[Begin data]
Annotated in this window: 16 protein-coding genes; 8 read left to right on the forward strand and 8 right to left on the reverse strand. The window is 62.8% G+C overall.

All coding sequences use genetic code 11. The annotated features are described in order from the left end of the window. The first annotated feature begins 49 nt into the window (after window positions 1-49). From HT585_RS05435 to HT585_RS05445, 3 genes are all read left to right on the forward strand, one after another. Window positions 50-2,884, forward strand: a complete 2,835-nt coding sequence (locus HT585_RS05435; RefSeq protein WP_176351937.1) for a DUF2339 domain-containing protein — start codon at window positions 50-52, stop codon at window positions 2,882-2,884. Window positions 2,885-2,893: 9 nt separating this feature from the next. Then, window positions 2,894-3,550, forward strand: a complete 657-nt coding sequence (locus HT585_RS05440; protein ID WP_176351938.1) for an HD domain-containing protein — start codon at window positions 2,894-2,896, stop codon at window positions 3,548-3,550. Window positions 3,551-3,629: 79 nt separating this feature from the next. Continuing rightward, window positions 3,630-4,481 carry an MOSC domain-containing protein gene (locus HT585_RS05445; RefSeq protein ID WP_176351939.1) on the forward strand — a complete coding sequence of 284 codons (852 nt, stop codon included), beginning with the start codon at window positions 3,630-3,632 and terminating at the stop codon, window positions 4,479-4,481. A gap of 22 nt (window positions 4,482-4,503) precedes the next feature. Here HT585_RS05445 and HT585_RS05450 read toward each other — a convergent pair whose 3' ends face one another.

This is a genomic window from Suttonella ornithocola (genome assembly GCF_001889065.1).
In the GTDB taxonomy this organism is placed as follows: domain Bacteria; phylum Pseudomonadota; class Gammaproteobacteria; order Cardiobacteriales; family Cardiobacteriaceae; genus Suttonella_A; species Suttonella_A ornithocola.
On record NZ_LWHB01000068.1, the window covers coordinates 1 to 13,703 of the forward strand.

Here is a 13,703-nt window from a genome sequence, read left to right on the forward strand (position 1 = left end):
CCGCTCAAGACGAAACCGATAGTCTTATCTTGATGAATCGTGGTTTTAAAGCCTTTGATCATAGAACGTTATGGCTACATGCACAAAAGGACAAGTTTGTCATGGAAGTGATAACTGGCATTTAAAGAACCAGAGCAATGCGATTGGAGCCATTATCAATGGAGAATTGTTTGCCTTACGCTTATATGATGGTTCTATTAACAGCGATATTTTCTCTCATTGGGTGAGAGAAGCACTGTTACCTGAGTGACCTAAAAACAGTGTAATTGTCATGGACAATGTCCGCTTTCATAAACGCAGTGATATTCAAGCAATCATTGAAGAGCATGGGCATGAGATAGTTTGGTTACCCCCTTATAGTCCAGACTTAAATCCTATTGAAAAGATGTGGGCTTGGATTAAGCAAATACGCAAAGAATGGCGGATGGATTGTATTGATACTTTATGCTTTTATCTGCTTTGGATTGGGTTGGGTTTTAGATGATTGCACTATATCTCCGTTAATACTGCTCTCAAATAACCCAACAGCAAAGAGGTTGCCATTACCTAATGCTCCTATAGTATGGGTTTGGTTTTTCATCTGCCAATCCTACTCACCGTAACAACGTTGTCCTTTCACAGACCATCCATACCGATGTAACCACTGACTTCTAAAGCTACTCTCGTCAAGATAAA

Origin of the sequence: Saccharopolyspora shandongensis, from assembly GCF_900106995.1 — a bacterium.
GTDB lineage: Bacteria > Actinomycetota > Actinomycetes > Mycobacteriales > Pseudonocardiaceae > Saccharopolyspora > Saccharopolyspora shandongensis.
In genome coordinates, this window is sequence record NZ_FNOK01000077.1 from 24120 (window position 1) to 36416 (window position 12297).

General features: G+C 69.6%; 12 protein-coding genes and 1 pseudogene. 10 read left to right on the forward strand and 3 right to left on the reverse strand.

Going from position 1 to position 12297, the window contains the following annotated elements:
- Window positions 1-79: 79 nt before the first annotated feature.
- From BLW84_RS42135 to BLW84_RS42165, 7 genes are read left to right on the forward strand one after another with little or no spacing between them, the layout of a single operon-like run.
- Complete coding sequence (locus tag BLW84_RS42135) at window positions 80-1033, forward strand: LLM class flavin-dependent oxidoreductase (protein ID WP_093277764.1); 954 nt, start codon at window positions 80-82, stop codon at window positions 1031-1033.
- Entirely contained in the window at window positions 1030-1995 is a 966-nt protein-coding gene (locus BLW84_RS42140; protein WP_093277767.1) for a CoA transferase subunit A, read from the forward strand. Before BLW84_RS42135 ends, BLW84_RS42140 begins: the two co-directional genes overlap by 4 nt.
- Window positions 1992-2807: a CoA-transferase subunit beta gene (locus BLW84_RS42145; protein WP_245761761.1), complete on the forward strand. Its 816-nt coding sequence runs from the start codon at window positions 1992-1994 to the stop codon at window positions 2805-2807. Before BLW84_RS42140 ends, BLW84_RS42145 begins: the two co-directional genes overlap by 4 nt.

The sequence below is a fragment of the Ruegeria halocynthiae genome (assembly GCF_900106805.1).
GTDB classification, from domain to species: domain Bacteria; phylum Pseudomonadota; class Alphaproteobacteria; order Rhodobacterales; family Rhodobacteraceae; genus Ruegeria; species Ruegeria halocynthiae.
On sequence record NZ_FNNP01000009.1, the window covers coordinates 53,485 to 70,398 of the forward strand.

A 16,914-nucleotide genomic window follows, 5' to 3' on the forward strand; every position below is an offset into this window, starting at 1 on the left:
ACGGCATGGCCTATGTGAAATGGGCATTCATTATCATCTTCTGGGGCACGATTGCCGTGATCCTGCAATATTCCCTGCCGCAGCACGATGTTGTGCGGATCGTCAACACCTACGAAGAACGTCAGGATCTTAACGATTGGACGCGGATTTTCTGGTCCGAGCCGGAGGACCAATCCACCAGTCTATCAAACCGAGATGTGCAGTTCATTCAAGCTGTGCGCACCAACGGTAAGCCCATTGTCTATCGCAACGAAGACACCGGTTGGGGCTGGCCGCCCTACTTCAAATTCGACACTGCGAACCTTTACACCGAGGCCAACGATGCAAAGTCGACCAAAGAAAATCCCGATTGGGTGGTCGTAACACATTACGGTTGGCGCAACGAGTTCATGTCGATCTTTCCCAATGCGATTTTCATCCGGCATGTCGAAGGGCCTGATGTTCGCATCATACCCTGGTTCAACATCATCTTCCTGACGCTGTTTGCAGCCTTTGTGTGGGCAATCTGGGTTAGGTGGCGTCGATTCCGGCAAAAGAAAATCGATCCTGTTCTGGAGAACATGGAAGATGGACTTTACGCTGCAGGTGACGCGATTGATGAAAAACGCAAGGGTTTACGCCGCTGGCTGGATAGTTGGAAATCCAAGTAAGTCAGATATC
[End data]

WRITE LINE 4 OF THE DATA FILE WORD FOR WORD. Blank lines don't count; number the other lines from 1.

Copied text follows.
In the GTDB taxonomy this organism is placed as follows: domain Bacteria; phylum Pseudomonadota; class Gammaproteobacteria; order Cardiobacteriales; family Cardiobacteriaceae; genus Suttonella_A; species Suttonella_A ornithocola.